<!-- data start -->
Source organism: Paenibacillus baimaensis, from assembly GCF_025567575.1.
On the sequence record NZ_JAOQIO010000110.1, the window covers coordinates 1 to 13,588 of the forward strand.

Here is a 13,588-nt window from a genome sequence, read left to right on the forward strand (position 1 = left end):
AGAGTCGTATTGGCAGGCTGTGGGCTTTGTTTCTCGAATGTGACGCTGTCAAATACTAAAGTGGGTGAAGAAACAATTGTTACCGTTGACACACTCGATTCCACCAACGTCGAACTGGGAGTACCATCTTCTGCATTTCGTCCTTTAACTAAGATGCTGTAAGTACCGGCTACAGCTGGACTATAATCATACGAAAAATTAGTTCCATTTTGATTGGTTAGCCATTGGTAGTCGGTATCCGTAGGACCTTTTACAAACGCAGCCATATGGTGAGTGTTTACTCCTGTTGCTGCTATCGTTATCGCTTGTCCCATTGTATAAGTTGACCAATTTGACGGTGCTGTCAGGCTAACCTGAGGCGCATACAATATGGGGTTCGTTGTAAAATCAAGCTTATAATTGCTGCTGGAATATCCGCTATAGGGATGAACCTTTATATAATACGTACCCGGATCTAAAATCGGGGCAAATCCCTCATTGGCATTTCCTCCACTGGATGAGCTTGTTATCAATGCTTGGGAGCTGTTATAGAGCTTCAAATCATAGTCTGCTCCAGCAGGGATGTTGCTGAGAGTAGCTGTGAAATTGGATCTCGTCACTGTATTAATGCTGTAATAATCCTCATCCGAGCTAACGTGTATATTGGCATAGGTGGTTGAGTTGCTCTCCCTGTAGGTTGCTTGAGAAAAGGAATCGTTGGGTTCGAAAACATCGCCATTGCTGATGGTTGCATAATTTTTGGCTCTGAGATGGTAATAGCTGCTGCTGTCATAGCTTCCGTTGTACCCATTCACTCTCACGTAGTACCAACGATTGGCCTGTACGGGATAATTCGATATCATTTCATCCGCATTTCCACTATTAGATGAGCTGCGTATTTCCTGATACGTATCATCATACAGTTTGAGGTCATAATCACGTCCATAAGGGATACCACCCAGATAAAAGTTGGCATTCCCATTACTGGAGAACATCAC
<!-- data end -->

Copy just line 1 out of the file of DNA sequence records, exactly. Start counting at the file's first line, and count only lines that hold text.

Source organism: Paenibacillus baimaensis, from assembly GCF_025567575.1.